'We're influenced by day-to-day things'

Blending Genres

'We're influenced by day-to-day things'

It isn’t common to associate hip hop, reggae, rap, funk and drum ‘n’ bass with a single band. But that is where ‘Bombay Bassment’, which opened for Snoop Lion in Pune, differs from the rest.

A quirky crew comprising two Goans, an African and a South Indian, they make groovy music that is urban and rooted at the same time.

Sharing the band’s songwriting process, MC Bobkat (Robert Omulo) says,
“Usually, Chandu (Chandrashekhar Kunder) calls me up when he gets an idea and sits on my head for two weeks till I come up with the lyrics. Then we meet at the jam room and everyone start throwing in ideas to put their fingerprint on the song.”

Their music reflects the role that the city of Mumbai has played in their lives, making it almost a dedication of sorts.

“Our love for the city is always going to be there. We still do gigs at the same venues. But the crowd is getting better and more appreciative,” says Ruell Barretto, who plays bass.

Drummer Levin Mendes adds, “We’re influenced by day-to-day things. But in our songs, there’ll always be something about the place where we are when the song was made.”
The band’s first album, temporarily titled ‘Double Decker’, is in its mastering stage — progress that the band sees as one of their biggest achievements.

“It’s the furthest we’ve ever been. So we’re just glad about the fact that it’s going somewhere. The album will have all the early stuff because we don’t have a reference to our early tracks,” notes Ruell, adding, “our sound has a reggae feel with electronica, which is shifting sands all the time. That ensures that we stay relevant.”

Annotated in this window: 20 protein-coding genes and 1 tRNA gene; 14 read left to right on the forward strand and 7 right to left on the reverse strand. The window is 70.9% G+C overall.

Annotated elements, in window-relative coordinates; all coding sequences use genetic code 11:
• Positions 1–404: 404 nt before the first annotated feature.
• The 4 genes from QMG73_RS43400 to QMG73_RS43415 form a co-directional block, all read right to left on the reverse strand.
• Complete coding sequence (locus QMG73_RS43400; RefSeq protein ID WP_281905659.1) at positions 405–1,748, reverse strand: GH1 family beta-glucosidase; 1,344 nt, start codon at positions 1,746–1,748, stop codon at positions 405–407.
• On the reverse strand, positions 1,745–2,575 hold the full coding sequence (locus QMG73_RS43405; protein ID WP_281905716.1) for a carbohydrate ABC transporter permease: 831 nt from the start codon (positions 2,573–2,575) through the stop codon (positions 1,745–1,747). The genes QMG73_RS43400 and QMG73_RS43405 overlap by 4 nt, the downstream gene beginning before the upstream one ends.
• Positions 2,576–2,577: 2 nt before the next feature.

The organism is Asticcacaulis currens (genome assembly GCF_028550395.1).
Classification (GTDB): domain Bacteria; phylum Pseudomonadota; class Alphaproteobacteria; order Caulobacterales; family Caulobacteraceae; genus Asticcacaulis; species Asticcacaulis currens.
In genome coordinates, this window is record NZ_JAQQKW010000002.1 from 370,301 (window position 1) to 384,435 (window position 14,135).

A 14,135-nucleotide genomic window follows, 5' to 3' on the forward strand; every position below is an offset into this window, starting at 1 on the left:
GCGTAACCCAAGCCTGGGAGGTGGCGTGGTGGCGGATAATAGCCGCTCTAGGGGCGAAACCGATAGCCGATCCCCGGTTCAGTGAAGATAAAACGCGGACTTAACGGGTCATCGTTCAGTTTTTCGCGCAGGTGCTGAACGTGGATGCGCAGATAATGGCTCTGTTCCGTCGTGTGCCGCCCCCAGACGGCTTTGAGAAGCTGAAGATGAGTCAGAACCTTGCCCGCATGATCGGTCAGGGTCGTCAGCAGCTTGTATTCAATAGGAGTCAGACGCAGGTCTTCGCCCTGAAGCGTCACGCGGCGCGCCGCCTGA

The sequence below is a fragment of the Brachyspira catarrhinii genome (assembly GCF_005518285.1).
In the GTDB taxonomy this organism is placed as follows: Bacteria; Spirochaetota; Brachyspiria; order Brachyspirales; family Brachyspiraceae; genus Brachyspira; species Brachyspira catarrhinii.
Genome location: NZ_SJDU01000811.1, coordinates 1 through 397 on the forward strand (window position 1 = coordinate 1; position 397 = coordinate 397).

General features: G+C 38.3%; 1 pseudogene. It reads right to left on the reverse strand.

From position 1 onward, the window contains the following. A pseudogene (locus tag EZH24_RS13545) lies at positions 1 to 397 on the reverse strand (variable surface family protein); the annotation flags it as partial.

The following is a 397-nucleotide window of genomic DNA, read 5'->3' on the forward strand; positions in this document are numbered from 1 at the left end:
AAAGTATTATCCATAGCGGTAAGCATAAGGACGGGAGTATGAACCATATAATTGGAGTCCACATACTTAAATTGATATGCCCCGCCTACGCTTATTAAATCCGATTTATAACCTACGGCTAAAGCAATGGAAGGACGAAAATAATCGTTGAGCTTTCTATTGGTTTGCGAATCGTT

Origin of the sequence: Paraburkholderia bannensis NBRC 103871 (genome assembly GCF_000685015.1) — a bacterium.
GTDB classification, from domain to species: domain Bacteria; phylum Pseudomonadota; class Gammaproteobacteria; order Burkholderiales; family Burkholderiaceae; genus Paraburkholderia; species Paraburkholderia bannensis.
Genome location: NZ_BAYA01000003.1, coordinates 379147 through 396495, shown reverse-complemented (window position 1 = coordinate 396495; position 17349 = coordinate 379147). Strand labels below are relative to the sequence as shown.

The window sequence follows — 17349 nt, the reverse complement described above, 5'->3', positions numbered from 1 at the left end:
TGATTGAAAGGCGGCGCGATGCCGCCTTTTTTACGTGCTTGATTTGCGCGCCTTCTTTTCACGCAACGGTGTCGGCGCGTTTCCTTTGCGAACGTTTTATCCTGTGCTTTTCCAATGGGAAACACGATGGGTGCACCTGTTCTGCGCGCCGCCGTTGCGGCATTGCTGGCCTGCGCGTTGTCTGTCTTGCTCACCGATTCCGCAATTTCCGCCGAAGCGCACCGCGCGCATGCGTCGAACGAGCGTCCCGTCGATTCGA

DJ Chandu is the one with the duty of keeping it relevant through samples and electronica.

“Before joining ‘Bombay Bassment’, I played in clubs as a DJ. I know I only have to press ‘play’ but hard work is done when I’m writing samples for the songs. I feel it’s getting better and better,” he says. Why Bobkat and the rest of the crew feel that this album is an important step for them is because it is the main point of contact between them and the listeners.

“Most people watch us live. But after the show, there’s no ‘Bombay Bassment’ to take back. That’s where the problem lies. Also, we have a lot of people overseas who listen to our music. They have a hard time picturing what our music is like. The stamp of legitimacy comes from having an album,” explains Bobkat.

“It’s not a necessity because with short attention spans and dot com generation, hardly anybody listens to a band from start to finish. But people have always asked us if we have an album and we just want to get that out of the way,” he adds.

What also stands out is how they believe in keeping it live even in the studio. “As an artiste, I feel that one should get the live act together before jumping into the studio. It took us long to get it right but it’s just easy now because everyone
remembers their parts and lyrics.

You’re able to sound organic emoting the same thing you’d be doing on stage,” sums up Bobkat.

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